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  • Writer's pictureDr. Ray E. Heiple, Jr.

Everyone Knows God Is

For “In Him we live and move and have our being”; as even some of your own poets have said, “For we are indeed His offspring.”

Acts 17:28

Question 2 of the Westminster Larger Catechism asks, “How doth it appear that there is a God?” It gives the answer, “The very light of nature in man, and the works of God, declare plainly that there is a God; but his word and Spirit only, do sufficiently and effectually reveal him unto men for their salvation.” In the Scripture cited above, Paul, in his address to the philosophers at Athens, quotes certain pagan poets to show that his message of God as the sovereign, transcendent Creator and man as His responsible creature was not some new idea, but was previously known to them. Paul’s speech reveals his confidence that the Greeks already knew of God’s existence before he (or any other believer) ever preached one word of Scripture to them!

All men know God! All know the one true God. They know that there is a being who is all-powerful, who is the divine creator and sustainer of all, and to whom they must someday give an account for all that they have done in this life. As the Catechism declares it, “The works of God, declare plainly that there is a God.” The Bible says it this way, “For since the creation of the world His invisible attributes, His eternal power and divine nature, have been clearly seen, being understood through what has been made, so that they are without excuse” (Rom. 1:20). All men know God necessarily. We know Him from the creation all around us. Men see the world and know God made it, for nothing else can explain the existence of all things, or of any one thing. Evolution, the Big Bang: all of these kinds of theories are, in the end, sophisticated nonsense, and every thinking person can see it. All of God’s works declare His handiwork “plainly.” This fact means that there are no honest atheists or sincere agnostics. Every denier or even questioner of the existence of God is arguing for what he knows deep down to be false. He knows that God is. He is trying desperately to convince himself otherwise because he does not like who God is!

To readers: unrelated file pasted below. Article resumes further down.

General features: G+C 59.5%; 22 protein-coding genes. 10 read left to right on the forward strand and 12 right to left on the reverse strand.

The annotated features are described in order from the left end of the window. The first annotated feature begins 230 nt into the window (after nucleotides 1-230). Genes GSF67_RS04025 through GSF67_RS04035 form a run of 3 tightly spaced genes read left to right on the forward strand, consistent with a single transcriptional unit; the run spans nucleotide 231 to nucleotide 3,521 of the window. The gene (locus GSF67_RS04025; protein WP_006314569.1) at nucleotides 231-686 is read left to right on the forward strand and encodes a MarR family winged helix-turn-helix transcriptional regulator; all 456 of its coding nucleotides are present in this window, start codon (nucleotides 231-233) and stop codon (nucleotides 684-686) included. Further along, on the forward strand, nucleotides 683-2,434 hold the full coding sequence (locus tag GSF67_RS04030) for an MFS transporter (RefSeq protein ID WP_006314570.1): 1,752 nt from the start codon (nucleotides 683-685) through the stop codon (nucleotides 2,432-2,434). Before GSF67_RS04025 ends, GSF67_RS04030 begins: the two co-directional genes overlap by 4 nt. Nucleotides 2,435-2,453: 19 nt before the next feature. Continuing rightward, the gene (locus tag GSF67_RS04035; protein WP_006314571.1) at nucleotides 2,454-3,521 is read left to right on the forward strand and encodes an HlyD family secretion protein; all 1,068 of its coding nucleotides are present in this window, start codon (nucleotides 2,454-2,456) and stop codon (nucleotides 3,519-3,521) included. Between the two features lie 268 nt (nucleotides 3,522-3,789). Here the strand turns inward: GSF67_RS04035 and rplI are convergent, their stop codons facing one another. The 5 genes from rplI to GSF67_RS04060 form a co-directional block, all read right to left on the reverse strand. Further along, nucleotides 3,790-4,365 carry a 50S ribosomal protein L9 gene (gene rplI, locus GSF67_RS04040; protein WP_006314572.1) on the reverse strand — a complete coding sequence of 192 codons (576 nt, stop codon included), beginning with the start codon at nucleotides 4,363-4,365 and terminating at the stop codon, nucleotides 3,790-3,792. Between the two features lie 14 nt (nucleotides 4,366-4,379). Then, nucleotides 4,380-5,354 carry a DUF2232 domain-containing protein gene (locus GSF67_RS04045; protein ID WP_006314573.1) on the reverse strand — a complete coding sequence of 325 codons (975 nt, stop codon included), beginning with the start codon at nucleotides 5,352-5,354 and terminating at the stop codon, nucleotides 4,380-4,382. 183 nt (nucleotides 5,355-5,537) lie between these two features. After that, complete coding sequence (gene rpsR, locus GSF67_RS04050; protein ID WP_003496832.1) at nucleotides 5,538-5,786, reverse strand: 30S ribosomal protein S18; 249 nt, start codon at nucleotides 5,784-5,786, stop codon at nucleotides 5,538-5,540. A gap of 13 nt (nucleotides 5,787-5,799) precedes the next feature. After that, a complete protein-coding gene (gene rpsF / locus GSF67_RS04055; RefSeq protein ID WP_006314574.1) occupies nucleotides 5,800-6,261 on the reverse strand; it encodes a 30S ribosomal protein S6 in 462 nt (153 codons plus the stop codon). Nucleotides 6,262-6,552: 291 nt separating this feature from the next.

Likewise, the Catechism notes that all men know God from “The very light of nature in man.” Granted, the referent of this phrase is a bit trickier to identify than “the works of God,” yet whatever else the “light of nature in man” might include, it surely takes in the conscience. Thus, the Scripture states, “For when Gentiles, who do not have the law, by nature do the things in the law, these, although not having the law, are a law to themselves, who show the work of the law written in their hearts, their conscience also bearing witness, and between themselves their thoughts accusing or else excusing them,” (Rom. 2:14-15). In other words, because all men know the one true God is, we all judge ourselves over the goodness or badness of our actions, in anticipation of the day when we know that we will have to answer to this ultimate judge. All people experience a sense of guilt or hope of innocence as we unavoidably impose upon ourselves some measure of the moral standard of God’s law, which He has placed ineradicably in every heart. Even though it becomes distorted and corrupted to various degrees by the hardening of sin, no one is able to completely silence his conscience and live wholly amoral. No man can fully extinguish the light of God’s law in the heart.

Thus, all human beings, from their own hearts, and from the existence and therefore evident creation of everything around them, know that there is a God. But as the catechism ominously notes, this knowledge is not sufficient or effectual to bring any one to salvation; for that, only the Holy Spirit of God will suffice. The reason for this state of affairs is that it is not man’s brain that prevents Him from rightly acknowledging and seeking God for his salvation, it is his heart. Every unconverted sinner’s heart opposes God’s judgment of his sinfulness. Therefore, to savingly know God, a sinner must first be given a new heart, a new creation born from above. This is not a work that man can do according to any natural power. Only God the Holy Spirit, through His own appointed means of the word of God, can create a new heart. The good news is that He does this in the preaching of the salvation that is in Jesus Christ!


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